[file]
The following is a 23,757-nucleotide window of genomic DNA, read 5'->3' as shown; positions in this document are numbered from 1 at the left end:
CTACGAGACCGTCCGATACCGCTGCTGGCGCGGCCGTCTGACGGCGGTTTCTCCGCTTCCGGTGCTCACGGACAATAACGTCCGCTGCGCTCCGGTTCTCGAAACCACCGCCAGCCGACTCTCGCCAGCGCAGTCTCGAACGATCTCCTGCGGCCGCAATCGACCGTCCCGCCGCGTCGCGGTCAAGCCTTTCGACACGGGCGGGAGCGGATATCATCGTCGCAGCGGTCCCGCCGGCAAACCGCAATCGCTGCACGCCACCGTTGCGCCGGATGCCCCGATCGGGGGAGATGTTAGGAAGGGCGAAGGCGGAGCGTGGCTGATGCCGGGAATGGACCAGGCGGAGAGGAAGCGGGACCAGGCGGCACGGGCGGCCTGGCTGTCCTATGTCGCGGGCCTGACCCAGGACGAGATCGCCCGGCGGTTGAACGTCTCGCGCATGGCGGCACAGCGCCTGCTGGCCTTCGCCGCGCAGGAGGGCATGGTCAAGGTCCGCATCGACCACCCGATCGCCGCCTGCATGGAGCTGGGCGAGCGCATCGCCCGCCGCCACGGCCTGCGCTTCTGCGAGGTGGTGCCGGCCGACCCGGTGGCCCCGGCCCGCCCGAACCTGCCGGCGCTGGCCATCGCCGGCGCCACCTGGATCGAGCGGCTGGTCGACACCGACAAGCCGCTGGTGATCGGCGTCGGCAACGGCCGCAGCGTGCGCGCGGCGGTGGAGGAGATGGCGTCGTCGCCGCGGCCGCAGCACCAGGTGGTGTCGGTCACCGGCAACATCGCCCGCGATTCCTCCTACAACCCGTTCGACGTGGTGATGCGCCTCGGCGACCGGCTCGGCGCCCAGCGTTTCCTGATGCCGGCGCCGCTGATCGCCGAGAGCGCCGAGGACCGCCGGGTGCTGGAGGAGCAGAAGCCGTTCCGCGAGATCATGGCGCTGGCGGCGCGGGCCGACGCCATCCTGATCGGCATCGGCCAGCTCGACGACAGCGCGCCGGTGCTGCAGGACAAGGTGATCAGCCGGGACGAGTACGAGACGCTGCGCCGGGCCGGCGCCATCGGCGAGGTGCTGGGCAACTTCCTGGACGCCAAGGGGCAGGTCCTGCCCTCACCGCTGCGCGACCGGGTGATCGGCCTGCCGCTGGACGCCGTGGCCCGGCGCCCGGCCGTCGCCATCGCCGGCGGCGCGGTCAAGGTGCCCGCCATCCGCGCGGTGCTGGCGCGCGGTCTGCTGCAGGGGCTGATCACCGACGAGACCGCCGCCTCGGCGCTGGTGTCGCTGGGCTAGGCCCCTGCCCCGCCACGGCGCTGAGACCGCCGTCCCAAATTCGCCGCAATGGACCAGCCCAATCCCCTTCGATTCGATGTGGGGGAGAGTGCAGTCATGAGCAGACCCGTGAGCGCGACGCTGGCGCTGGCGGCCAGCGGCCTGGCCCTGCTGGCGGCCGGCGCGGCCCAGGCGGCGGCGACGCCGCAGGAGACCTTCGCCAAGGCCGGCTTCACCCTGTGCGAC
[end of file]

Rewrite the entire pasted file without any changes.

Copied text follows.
The following is a 23,757-nucleotide window of genomic DNA, read 5'->3' as shown; positions in this document are numbered from 1 at the left end:
CTACGAGACCGTCCGATACCGCTGCTGGCGCGGCCGTCTGACGGCGGTTTCTCCGCTTCCGGTGCTCACGGACAATAACGTCCGCTGCGCTCCGGTTCTCGAAACCACCGCCAGCCGACTCTCGCCAGCGCAGTCTCGAACGATCTCCTGCGGCCGCAATCGACCGTCCCGCCGCGTCGCGGTCAAGCCTTTCGACACGGGCGGGAGCGGATATCATCGTCGCAGCGGTCCCGCCGGCAAACCGCAATCGCTGCACGCCACCGTTGCGCCGGATGCCCCGATCGGGGGAGATGTTAGGAAGGGCGAAGGCGGAGCGTGGCTGATGCCGGGAATGGACCAGGCGGAGAGGAAGCGGGACCAGGCGGCACGGGCGGCCTGGCTGTCCTATGTCGCGGGCCTGACCCAGGACGAGATCGCCCGGCGGTTGAACGTCTCGCGCATGGCGGCACAGCGCCTGCTGGCCTTCGCCGCGCAGGAGGGCATGGTCAAGGTCCGCATCGACCACCCGATCGCCGCCTGCATGGAGCTGGGCGAGCGCATCGCCCGCCGCCACGGCCTGCGCTTCTGCGAGGTGGTGCCGGCCGACCCGGTGGCCCCGGCCCGCCCGAACCTGCCGGCGCTGGCCATCGCCGGCGCCACCTGGATCGAGCGGCTGGTCGACACCGACAAGCCGCTGGTGATCGGCGTCGGCAACGGCCGCAGCGTGCGCGCGGCGGTGGAGGAGATGGCGTCGTCGCCGCGGCCGCAGCACCAGGTGGTGTCGGTCACCGGCAACATCGCCCGCGATTCCTCCTACAACCCGTTCGACGTGGTGATGCGCCTCGGCGACCGGCTCGGCGCCCAGCGTTTCCTGATGCCGGCGCCGCTGATCGCCGAGAGCGCCGAGGACCGCCGGGTGCTGGAGGAGCAGAAGCCGTTCCGCGAGATCATGGCGCTGGCGGCGCGGGCCGACGCCATCCTGATCGGCATCGGCCAGCTCGACGACAGCGCGCCGGTGCTGCAGGACAAGGTGATCAGCCGGGACGAGTACGAGACGCTGCGCCGGGCCGGCGCCATCGGCGAGGTGCTGGGCAACTTCCTGGACGCCAAGGGGCAGGTCCTGCCCTCACCGCTGCGCGACCGGGTGATCGGCCTGCCGCTGGACGCCGTGGCCCGGCGCCCGGCCGTCGCCATCGCCGGCGGCGCGGTCAAGGTGCCCGCCATCCGCGCGGTGCTGGCGCGCGGTCTGCTGCAGGGGCTGATCACCGACGAGACCGCCGCCTCGGCGCTGGTGTCGCTGGGCTAGGCCCCTGCCCCGCCACGGCGCTGAGACCGCCGTCCCAAATTCGCCGCAATGGACCAGCCCAATCCCCTTCGATTCGATGTGGGGGAGAGTGCAGTCATGAGCAGACCCGTGAGCGCGACGCTGGCGCTGGCGGCCAGCGGCCTGGCCCTGCTGGCGGCCGGCGCGGCCCAGGCGGCGGCGACGCCGCAGGAGACCTTCGCCAAGGCCGGCTTCACCCTGTGCGAC